Tony’s father Sam, abducted by aliens three years earlier, returns to earth and seeks out his wife and son, but Rachel has since been living with Joe and the reunion is awkward. Joe doesn’t trust Sam, and Rachel can’t quite decide what her feelings are for her two men. Sam is not the same as when he left, and he begins affecting Tony in frightening ways.
In the opening moments of Xtro, a man is implanted into a victim’s stomach, where he grows and eventually crawls out whole. The physics of this isn’t explained, the only line of sight we get being a couple of legs and a distended stomach. But the visual sums up Xtro quite well as a whole – the movie is very much interested in bizarre imagery that it never wants to explain. For the most part, it’s a conceit that works because of its strangeness, but it also leaves the viewer questioning the film’s direction.
Xtro stars Bernice Stegers as Rachel, a woman left to raise her son Tony (Simon Nash) with her new boyfriend Joe (Danny Brainin) after her husband disappears. It’s been three years since Sam (Philip Sayer) mysteriously dropped off the face of the earth, and Tony is having trouble coping with it – he has nightmares about flashes of bright light in the sky, and he doesn’t accept Joe as a father figure. Lucky for Tony, Sam’s about to come back into his life after he is reborn on Earth in a woman’s body, although he’s changed from the normal loving father-figure he apparently used to be. Now he’s eating snake eggs, burning phones with his bare hands, and sucking on little boy’s necks.
The film’s direction by Harry Bromley Davenport is in line with films like Invasion of the Body Snatchers; it’s clear that the aliens of Xtro aren’t friendly, and they’re attempting to take over human hosts as a way to colonize the planet. The film’s use of this generic plot is only as a base for the more creative elements of the rest of the movie; there’s a lot of alien stuff going on, and it’s all drawn from films that do it particularly better than this one.
There’s a chest-burster type scene from Alien; there’s a strange moment where Tony’s toys come to life for no apparent reason other than that Tony, as an alien boy, now has the power to make them do that, and there’s an emphasis on goopy, gooey gore that reminds of Troma flicks. Xtro uses all of them to its advantage; it’s fun to watch everything happen in a jumble all at once with no rhyme or reason.
The film tries to make sense of it all in the last few moments of the film, but there’s a lot of exposition that it feels we’re lacking. Sam and Tony begin to lose their skin, as though the alien inside of them is actually rotting the person-skin away. But for all of its surprises, Xtro fails to explain most of them. There’s no rules in this film, apparently: the aliens can come in any phase they like; they can be born either in a person or as an egg; they can suck on a person and make them become an alien; they can also suck on a person and impregnate them or something like that. You see how it gets confusing?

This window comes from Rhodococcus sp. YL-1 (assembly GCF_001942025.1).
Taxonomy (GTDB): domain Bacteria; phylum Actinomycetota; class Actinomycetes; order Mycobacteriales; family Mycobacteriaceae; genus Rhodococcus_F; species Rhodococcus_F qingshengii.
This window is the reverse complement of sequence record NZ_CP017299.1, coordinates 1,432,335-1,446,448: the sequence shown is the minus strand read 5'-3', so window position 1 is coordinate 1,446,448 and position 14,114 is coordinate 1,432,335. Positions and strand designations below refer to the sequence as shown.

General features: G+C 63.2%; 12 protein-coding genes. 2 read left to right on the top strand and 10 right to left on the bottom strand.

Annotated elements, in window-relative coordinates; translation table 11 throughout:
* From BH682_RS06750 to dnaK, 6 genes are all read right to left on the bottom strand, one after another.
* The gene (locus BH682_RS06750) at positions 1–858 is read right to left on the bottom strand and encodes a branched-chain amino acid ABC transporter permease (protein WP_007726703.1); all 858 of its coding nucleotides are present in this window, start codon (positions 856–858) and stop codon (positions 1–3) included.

With that said, there are some effective scenes in the film. One in particular comes from a creepy toy soldier who hunts down the woman in an apartment under Tony who complains and kills his snake. The plastic soldier’s movement is off-kilter, and the emotionless face evokes fear thanks to the uncanny valley effect. The special effects are fantastic as well, done with makeup and buckets of red glop that gives all of the blood and gore a thick, sticky appearance.
Maryam d’Abo spends a lot of her time naked as Analise, and although her character feels sort of out of place in the film because her presence is never explained, she provides one of the most likable persons in the film. Rachel and Joe are both too overdramatic; to be honest, the most empathetic characters are actually the aliens, Sam being the main draw as a developed character.
That might be part of the point in Xtro, though. Maybe we are supposed to empathize more with the aliens, at least in part; the grim ending of the film indicates that the alien race will be taking over and humans are powerless to stop it. Perhaps the viewer is meant to accept the strange behavior of the aliens as normalcy, because soon that will be the case for humanity in the film. Either that, or you’re just supposed to take Xtro at face value and enjoy it for what it is.